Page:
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As your Magisterial District Judge, Hakim will serve the Norristown Community with honor and integrity. He will work hard to holistically understand every case while rendering justice that serves the law, is fair and aligns with the good of the community, its residents and society as a whole. Hakim is dedicated, has a proven track record of service throughout the Norristown community and is the right person for the job.


Volunteer and community service has also been a driving force behind Hakim’s ability to collaborate effectively among various community partners. He has a proven track record and humble approach when it comes to being a part of the solution. Below is a list of organizations in which Hakim served and or currently serves. 

  • Theatre Horizon Board Member 

  • Montgomery County Office of Children and Youth Citizens Advisory Committee 

  • Community Action Development Commission 

  • Norristown Men of Excellence, Inc 

  • Genesis Housing Corporation Board Member 

  • George Washington Carver Community Center

  • Municipality of Norristown Planning Commission 

  • Norristown Youth Eagles Football & Cheer 


Hakim graduated with a Bachelor of Science Degree in Public Relations Journalism from West Virginia University and is currently working toward an MBA in Organizational Management from Eastern University. He is a proud Norristown Area High School Graduate who attributes his involvement in football, orchestra and language to a healthy start and path toward leadership. Personally, Jones loves to spend time with his wife and children as well as close friends. To remain active, Jones traded in football for the world of cycling throughout Norristown's own Schuylkill River Trail.    

The Role as Judge


Understanding The Role

Magisterial District Court is the first level of judicial authority in Pennsylvania and is the court where most people experience the judicial system for the first time. Magisterial District Judges handle all traffic cases, minor criminal cases, and civil cases.


Montgomery County maintains thirty district courts strategically located throughout the county. An elected Magisterial District Judge presides over each of the individual district courts. The district courts serve as the initial tier of Pennsylvania's Unified Judicial System Our District Courts maintain jurisdiction over criminal preliminary arraignments and preliminary hearings; summary criminal offenses; traffic offenses; municipal code violations; landlord / tenant suits; and civil claims where damages do not exceed $12,000.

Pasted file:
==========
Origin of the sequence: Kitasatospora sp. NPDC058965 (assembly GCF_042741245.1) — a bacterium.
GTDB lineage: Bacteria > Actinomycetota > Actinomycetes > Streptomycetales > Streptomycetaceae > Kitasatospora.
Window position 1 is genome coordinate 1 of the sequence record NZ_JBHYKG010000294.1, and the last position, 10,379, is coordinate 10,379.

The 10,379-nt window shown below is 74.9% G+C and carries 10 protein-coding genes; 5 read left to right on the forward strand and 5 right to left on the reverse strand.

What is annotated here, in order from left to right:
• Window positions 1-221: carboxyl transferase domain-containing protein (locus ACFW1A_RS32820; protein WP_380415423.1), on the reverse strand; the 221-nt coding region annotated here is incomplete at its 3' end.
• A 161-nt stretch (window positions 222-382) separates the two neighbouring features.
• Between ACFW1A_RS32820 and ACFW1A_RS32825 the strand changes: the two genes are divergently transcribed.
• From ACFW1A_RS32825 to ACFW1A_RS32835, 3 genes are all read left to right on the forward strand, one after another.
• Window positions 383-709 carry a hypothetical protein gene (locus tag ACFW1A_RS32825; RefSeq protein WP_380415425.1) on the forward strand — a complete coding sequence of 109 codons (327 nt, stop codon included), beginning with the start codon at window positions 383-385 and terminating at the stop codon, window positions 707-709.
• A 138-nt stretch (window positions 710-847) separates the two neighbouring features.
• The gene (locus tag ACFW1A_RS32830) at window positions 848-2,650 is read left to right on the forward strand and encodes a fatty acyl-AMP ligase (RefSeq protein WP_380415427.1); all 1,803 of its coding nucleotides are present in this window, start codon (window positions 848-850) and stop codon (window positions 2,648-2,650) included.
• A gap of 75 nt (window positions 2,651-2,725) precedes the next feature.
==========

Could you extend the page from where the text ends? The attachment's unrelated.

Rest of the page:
Every community within the Commonwealth of Pennsylvania has a Magisterial District Court within close proximity to its residents.  This court, known locally as the District Court, the Community Court, or the People’s Court, is where community residents go to resolve disputes, seek financial restitution, or to defend against actions filed against them.  Community residents have the option to represent themselves in any hearing before the court at this level or to hire an attorney to represent them.  Most people, throughout the course of their lives, will only ever have contact with a Magisterial District Court. 


The minor judiciary plays a major role within the criminal justice system.  Most criminal cases, including cases of homicide, are initiated in Magisterial District Courts and proceed in these courts through to the Preliminary Hearing.  At the Preliminary Hearing, the Magisterial District Judge (MDJ) determines if sufficient evidence has been presented to send the criminal case to the court of common pleas for trial.   


MDJs are elected in a magisterial district made up of one or more communities or municipalities. They must reside in the magisterial district. It is their connection to their communities, their reputation for impartiality and fairness, and their understanding of the culture and unique characteristics of their respective communities that makes them the best qualified to arbitrate the issues facing the community residents in their jurisdiction in accordance with the law.  


Because MDJs play a very important role within their communities, it is not uncommon to find them speaking to school students, volunteering in their communities, attending local sporting events, or even officiating such events.  MDJ’s are elected to serve their district for a six-year term. There are non-attorneys and attorneys who serve as MDJs. Non-attorneys must undergo an extensive legal training course and pass a certification test in order to be certified as a Magisterial District Judge. All MDJs must attend an annual 32 hours of continuing legal education.  The number of Magisterial District Judges and the district boundaries in each county are determined by a Re-establishment process every ten years based on the Census.  The magisterial districts are not only based on population, but also workload and caseload are analyzed by each county which files a plan to be approved by the Pennsylvania Supreme Court.

Photo: Norristown, PA Polling Locations

Voter jurisdictions will include the 4-1, 4-2, 4-3 and 2-3 sections of Norristown

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